Worms

The worms used in a compost bin are surface dwellers and live in the top 4”. They do not burrow deep into the ground. Eisenia fetida is a common type to use and that is the kind I sell. They are also called red wigglers and manure worms among other names.

Some important facts about red wigglers:
Are 75% - 90% water
Breathe through their skin so don’t let them get too dry or too wet
Reproduce every 90 days depending on conditions
Will regulate population depending on living conditions
Are hermaphrodites – have both male and female reproductive organs
Contain about 1000 worms in a pound
Mature at 8 – 10 weeks
One worm can produce 2 – 3 cocoons per week
A cocoon is the size of the head of a match
Each cocoon has 2 – 10 babies inside of it that will hatch in about 3 weeks
Cocoons change colors from pearly white to yellow to light brown to reddish brown as    they develop
Hatchlings are whitish with a pink tinge and ½” long
Have a life span of about a year
Eat with the help of microorganisms
Eat up to a pound of food a day under ideal conditions

Bins

There are very nice bins that you can buy. If this is your first worm bin I suggest that you just modify a plastic tote. They are inexpensive and they work fine.
A good size for a beginning worm bin is approximately 1’ x 2’ x 12” – 18” deep.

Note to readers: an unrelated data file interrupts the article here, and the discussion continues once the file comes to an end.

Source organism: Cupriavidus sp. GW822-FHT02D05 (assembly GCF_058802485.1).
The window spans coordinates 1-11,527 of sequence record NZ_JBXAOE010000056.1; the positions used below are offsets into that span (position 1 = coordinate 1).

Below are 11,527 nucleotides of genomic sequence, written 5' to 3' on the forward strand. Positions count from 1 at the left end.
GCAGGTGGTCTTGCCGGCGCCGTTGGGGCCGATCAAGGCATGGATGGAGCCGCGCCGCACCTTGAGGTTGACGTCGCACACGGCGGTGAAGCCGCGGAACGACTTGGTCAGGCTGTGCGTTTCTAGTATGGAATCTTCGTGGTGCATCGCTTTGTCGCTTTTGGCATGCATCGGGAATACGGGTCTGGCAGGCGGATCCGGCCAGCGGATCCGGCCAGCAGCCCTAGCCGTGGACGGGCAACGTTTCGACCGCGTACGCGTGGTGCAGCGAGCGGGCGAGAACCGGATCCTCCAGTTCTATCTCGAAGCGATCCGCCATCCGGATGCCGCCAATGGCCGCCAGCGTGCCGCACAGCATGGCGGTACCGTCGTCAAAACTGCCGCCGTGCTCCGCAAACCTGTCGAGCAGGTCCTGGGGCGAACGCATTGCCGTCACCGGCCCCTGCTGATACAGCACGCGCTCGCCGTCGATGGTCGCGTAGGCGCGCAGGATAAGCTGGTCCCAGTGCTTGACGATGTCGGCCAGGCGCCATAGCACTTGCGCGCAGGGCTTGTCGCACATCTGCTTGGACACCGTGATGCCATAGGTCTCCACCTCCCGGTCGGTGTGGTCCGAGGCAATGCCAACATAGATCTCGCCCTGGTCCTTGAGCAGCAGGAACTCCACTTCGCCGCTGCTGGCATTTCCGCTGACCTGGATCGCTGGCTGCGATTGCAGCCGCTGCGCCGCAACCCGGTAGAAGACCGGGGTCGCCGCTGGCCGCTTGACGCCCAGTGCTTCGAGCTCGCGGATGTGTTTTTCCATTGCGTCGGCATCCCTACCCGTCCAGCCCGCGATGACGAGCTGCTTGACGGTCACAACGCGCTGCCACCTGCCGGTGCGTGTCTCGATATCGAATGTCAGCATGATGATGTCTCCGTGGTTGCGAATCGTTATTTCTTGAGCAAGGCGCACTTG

One square foot of surface area for a pound of worms is a good guide.
Drill ¼” holes into sides of bin about every 5”. If you are concerned about the worms escaping through these air holes you can affix screening to the holes.
It is often recommended to put a few holes in the bottom for drainage. If you do you can use the top of the tote as a tray. Cover the top of the bin with a piece of black plastic (a garbage bag works great for this).
I don’t drill holes in the bottom of the bins because then I have to worry about the leachate. Instead I monitor the moisture making sure the bin is not too wet looking especially for water sitting on the bottom.

Bedding

The bedding has to be light to allow the worms to burrow and allow air to circulate. Suitable bedding includes, shredded newspaper (avoid a lot of colored ink), paper from a paper shredder, small pieces of cardboard, composted animal manure, decaying leaves, peat moss, straw, and coconut fiber.
Don’t use glossy paper from magazines.
You should start with 6” – 8” of bedding.
Since worms are 75% - 90% water the bedding should be about 75% water. You want to be able to squeeze out a couple of drops of water. You want it moist but not soggy.
A general guide is the weight of water to bedding is about 2:1. Let the water soak into the bedding and add more as needed

Food